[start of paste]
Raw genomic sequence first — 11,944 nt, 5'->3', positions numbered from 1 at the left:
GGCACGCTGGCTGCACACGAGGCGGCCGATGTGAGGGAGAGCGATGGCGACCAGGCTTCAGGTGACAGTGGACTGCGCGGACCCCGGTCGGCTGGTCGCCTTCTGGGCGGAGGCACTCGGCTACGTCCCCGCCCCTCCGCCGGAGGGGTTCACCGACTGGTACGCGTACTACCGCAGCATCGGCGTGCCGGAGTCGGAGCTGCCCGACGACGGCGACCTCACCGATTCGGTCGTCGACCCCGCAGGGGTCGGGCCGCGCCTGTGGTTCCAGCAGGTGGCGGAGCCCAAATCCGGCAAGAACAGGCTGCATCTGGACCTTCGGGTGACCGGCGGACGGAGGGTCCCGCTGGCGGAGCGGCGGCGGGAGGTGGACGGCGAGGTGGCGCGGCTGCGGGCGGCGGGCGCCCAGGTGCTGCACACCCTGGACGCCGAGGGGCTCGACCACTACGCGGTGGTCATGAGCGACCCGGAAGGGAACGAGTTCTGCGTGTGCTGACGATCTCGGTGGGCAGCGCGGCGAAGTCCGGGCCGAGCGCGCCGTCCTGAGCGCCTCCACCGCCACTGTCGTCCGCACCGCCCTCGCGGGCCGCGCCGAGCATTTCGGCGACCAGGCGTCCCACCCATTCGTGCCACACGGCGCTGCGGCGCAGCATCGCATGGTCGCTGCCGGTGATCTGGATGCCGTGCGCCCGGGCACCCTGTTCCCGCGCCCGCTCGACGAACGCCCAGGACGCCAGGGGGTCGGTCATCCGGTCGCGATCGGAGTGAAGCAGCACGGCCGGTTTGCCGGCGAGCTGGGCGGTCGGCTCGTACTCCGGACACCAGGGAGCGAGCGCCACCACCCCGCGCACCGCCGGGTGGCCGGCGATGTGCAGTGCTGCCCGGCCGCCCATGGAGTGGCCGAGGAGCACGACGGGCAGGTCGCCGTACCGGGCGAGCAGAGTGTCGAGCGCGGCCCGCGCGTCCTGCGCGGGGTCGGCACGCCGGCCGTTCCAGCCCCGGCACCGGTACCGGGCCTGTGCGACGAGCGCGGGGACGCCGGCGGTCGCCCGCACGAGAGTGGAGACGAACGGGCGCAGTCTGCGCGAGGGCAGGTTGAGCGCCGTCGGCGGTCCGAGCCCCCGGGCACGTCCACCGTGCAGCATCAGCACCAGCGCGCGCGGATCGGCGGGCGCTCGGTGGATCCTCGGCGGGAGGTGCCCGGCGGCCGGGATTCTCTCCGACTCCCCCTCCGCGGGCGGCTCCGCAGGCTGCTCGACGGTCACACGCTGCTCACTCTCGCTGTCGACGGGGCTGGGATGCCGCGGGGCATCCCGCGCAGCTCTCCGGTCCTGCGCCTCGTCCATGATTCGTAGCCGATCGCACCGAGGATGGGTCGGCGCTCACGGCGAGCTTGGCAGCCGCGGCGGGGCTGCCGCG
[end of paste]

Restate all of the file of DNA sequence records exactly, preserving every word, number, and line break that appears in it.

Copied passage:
Raw genomic sequence first — 11,944 nt, 5'->3', positions numbered from 1 at the left:
GGCACGCTGGCTGCACACGAGGCGGCCGATGTGAGGGAGAGCGATGGCGACCAGGCTTCAGGTGACAGTGGACTGCGCGGACCCCGGTCGGCTGGTCGCCTTCTGGGCGGAGGCACTCGGCTACGTCCCCGCCCCTCCGCCGGAGGGGTTCACCGACTGGTACGCGTACTACCGCAGCATCGGCGTGCCGGAGTCGGAGCTGCCCGACGACGGCGACCTCACCGATTCGGTCGTCGACCCCGCAGGGGTCGGGCCGCGCCTGTGGTTCCAGCAGGTGGCGGAGCCCAAATCCGGCAAGAACAGGCTGCATCTGGACCTTCGGGTGACCGGCGGACGGAGGGTCCCGCTGGCGGAGCGGCGGCGGGAGGTGGACGGCGAGGTGGCGCGGCTGCGGGCGGCGGGCGCCCAGGTGCTGCACACCCTGGACGCCGAGGGGCTCGACCACTACGCGGTGGTCATGAGCGACCCGGAAGGGAACGAGTTCTGCGTGTGCTGACGATCTCGGTGGGCAGCGCGGCGAAGTCCGGGCCGAGCGCGCCGTCCTGAGCGCCTCCACCGCCACTGTCGTCCGCACCGCCCTCGCGGGCCGCGCCGAGCATTTCGGCGACCAGGCGTCCCACCCATTCGTGCCACACGGCGCTGCGGCGCAGCATCGCATGGTCGCTGCCGGTGATCTGGATGCCGTGCGCCCGGGCACCCTGTTCCCGCGCCCGCTCGACGAACGCCCAGGACGCCAGGGGGTCGGTCATCCGGTCGCGATCGGAGTGAAGCAGCACGGCCGGTTTGCCGGCGAGCTGGGCGGTCGGCTCGTACTCCGGACACCAGGGAGCGAGCGCCACCACCCCGCGCACCGCCGGGTGGCCGGCGATGTGCAGTGCTGCCCGGCCGCCCATGGAGTGGCCGAGGAGCACGACGGGCAGGTCGCCGTACCGGGCGAGCAGAGTGTCGAGCGCGGCCCGCGCGTCCTGCGCGGGGTCGGCACGCCGGCCGTTCCAGCCCCGGCACCGGTACCGGGCCTGTGCGACGAGCGCGGGGACGCCGGCGGTCGCCCGCACGAGAGTGGAGACGAACGGGCGCAGTCTGCGCGAGGGCAGGTTGAGCGCCGTCGGCGGTCCGAGCCCCCGGGCACGTCCACCGTGCAGCATCAGCACCAGCGCGCGCGGATCGGCGGGCGCTCGGTGGATCCTCGGCGGGAGGTGCCCGGCGGCCGGGATTCTCTCCGACTCCCCCTCCGCGGGCGGCTCCGCAGGCTGCTCGACGGTCACACGCTGCTCACTCTCGCTGTCGACGGGGCTGGGATGCCGCGGGGCATCCCGCGCAGCTCTCCGGTCCTGCGCCTCGTCCATGATTCGTAGCCGATCGCACCGAGGATGGGTCGGCGCTCACGGCGAGCTTGGCAGCCGCGGCGGGGCTGCCGCG